- Rag. We mentioned cloth wipe-on application as an alternative to bristle brushes. Wipe-on polyurethanes, thinned with mineral spirits, do wipe on easily and well. You won’t have a bubble problem with cloth applications that you could have with bristle brush application. Be sure to exercise great care when disposing of the cloth after use to avoid the chance of combustion and fire. Let it dry fully before you throw it away. We wrote about this in a recent post, and you’ll find that article about polyurethane combustion here.
- Spray. Again, we mentioned this earlier. No need to repeat ourselves except to say it’s our favorite method of polyurethane application.
What About Foam Brush Application for Polyurethane?
We’ll finally get to the woodworker on a budget now. We know that a high quality bristle brush will run us $25 and up, even over $50 for a really good one. Extra care is required for those pricey brushes to justify the expense. We recently read a piece and watched a video about a woodworker who had brushes that were 20 – 25 years old, kept in great condition by cleaning well after every use over that span.
Again, though, work and your time is required, as well as your money. A tightwad is looking for ways to save money and perhaps even save some work.
Foam brushes, then, rise to the occasion. Inexpensive and effective, foam brushes do have appeal for applying polyurethane. They’re budget-friendly and apply polyurethane more with a wiping motion than a brushing motion.
As such, they are closer to a cloth wipe-on method and, as a consequence, do not leave brush marks. With foam brushes, there is less chance of drips, too.
Additionally, they are not likely to create bubbles, either, as brushes are. This will mean less sanding between coats, too.
Some woodworkers prefer to use foam brushes for smaller project pieces because foam brushes tend to be smaller than bristle brushes, and bristle brushes for larger projects with a wide brush model. However, foam brushes do come in sizes as large as 4 inches and can take on a table top well.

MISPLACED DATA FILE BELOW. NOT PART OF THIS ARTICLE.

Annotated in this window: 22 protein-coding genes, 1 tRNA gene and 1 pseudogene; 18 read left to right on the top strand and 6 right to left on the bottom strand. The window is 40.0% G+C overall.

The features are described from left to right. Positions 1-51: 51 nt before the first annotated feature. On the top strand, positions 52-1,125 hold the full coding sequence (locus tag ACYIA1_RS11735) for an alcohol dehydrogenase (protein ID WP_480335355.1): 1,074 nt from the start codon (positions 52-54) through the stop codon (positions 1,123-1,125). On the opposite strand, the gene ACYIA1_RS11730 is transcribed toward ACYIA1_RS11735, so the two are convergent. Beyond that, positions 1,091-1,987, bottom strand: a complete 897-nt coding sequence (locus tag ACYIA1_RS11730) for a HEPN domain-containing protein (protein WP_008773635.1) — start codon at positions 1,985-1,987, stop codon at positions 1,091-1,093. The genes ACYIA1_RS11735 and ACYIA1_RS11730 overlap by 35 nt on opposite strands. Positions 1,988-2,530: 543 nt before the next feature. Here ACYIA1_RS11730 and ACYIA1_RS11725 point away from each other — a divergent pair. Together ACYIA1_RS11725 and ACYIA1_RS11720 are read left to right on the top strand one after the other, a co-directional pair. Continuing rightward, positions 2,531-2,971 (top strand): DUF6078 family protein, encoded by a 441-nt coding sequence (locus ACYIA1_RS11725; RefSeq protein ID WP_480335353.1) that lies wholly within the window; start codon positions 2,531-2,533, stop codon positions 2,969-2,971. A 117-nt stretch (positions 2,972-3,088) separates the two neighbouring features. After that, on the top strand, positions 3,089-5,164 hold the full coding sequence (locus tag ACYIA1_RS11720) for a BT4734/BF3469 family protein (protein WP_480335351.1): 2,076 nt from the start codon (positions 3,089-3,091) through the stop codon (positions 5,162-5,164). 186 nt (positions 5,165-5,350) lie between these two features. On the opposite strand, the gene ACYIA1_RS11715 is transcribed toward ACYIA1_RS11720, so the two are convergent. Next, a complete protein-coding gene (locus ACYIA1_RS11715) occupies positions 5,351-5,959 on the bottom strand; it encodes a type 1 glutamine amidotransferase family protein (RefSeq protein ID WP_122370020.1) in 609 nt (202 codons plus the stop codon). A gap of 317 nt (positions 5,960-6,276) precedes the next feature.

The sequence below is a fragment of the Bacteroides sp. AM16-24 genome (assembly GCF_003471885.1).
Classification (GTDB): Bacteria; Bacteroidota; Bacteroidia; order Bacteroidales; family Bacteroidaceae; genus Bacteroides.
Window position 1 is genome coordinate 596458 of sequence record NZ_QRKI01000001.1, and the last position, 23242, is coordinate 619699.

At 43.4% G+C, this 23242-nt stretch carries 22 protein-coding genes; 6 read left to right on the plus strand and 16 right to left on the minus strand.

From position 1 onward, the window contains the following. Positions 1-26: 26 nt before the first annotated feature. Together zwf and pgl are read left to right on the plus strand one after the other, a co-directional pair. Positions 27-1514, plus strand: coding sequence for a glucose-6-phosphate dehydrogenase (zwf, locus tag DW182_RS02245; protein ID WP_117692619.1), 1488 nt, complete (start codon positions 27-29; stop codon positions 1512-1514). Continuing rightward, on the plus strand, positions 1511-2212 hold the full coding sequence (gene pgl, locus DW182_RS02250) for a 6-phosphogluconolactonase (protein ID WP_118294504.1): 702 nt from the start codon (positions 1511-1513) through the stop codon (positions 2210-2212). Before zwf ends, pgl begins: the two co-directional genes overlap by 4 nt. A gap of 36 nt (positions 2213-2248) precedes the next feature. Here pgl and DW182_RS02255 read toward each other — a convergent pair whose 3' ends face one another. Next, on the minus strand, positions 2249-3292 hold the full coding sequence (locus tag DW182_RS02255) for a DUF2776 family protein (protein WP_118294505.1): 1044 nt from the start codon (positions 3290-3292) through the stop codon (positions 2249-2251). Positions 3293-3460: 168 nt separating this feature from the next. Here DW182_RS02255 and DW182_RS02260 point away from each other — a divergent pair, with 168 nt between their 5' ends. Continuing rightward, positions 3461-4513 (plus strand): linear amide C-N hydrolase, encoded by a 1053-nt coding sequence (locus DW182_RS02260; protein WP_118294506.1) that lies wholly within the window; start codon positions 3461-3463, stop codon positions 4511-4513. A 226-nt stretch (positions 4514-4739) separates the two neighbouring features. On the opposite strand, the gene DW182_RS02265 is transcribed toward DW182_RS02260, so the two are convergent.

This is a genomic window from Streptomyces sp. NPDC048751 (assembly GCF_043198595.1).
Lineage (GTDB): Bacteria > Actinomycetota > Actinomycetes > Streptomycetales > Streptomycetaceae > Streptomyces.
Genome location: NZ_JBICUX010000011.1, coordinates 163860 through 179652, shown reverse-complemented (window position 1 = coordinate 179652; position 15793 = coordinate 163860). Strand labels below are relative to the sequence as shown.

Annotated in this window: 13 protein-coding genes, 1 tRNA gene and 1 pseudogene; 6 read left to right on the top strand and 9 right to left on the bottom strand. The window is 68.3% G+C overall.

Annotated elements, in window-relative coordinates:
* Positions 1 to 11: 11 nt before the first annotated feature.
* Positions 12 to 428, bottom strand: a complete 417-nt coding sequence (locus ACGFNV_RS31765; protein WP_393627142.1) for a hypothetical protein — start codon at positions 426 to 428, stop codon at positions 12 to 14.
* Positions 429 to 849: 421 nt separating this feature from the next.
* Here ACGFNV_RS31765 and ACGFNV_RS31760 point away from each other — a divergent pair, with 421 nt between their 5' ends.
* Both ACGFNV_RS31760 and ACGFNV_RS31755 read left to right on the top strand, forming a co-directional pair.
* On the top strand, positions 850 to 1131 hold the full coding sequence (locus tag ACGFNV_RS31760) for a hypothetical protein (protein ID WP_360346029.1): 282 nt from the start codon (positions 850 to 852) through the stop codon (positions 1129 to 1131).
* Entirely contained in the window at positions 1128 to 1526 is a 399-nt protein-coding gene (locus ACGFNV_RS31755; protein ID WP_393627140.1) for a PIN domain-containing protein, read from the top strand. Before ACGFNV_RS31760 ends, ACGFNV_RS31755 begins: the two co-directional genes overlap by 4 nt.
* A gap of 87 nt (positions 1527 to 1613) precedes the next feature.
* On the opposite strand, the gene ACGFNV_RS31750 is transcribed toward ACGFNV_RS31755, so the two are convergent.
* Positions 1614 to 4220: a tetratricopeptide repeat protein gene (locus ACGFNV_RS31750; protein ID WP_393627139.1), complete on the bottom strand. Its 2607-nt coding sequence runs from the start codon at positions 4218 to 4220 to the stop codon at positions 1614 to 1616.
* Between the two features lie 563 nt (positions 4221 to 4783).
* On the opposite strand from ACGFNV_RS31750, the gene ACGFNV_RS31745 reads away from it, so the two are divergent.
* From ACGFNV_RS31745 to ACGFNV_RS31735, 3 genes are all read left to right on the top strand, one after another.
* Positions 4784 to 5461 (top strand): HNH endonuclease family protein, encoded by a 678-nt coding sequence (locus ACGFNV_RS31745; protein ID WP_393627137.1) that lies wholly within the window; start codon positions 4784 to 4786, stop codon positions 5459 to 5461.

Smaller foam brushes will give at least equal ability to reach tight corners and awkward angles with ease, just as you can with a cloth wipe-on application, although the handle of the foam brush probably extends your reach. They come in sizes as small as 1” up to the 4” mentioned earlier, matching a wide bristle brush choice on the upper range. That 4” size will cover a lot of area quickly for you.
You don’t want to use a foam brush with shellac or lacquer. The foam will deteriorate from the chemical composition of shellac and lacquer, and the application will suffer. But polyurethane is just fine for a foam brush and will lay well with no brush marks and no bubbles.
Foam brushes have wooden handles, and gloves are not necessary when using them with polyurethane applications. If you are concerned about getting poly on your hands, though, gloves won’t get in the way. Blue nitrile gloves are a better choice than old-fashioned latex gloves that will eventually disintegrate from chemical exposure.
Dip the foam brush in the container, spread the polyurethane over the wood surface, pull the brush over the just applied poly to gather any excess, and allow the polyurethane to dry. It’s that simple.
One of the most appealing aspects of using foam brushes, no matter what you are applying (paint, stain, poly) when you are done, it’s pretty easy to simply toss that $1 foam brush.
Cheaper, no bubbles, no brush strokes, smooth coat – a poly foam brush has a lot going for it. And when you’re done, toss the $1 brush away.
Just to impress upon you how easy it is to use a foam brush to apply polyurethane, here’s a short video demonstrating what we just wrote. Notice he reminds you to pull the foam brush across the poly you just applied to remove excess.
Sure, you can apply polyurethane with a foam brush. Why shouldn’t you, unless you’re like us and both have and prefer a spray gun.